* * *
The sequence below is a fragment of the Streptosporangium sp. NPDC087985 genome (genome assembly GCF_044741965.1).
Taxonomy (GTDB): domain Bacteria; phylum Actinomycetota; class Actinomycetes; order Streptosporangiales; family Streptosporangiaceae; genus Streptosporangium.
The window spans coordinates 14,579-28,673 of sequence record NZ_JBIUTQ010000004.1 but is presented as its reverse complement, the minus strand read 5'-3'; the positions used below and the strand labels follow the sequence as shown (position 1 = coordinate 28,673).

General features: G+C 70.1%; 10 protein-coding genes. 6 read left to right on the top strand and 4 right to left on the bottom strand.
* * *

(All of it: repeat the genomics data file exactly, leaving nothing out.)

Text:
The sequence below is a fragment of the Streptosporangium sp. NPDC087985 genome (genome assembly GCF_044741965.1).
Taxonomy (GTDB): domain Bacteria; phylum Actinomycetota; class Actinomycetes; order Streptosporangiales; family Streptosporangiaceae; genus Streptosporangium.
The window spans coordinates 14,579-28,673 of sequence record NZ_JBIUTQ010000004.1 but is presented as its reverse complement, the minus strand read 5'-3'; the positions used below and the strand labels follow the sequence as shown (position 1 = coordinate 28,673).

General features: G+C 70.1%; 10 protein-coding genes. 6 read left to right on the top strand and 4 right to left on the bottom strand.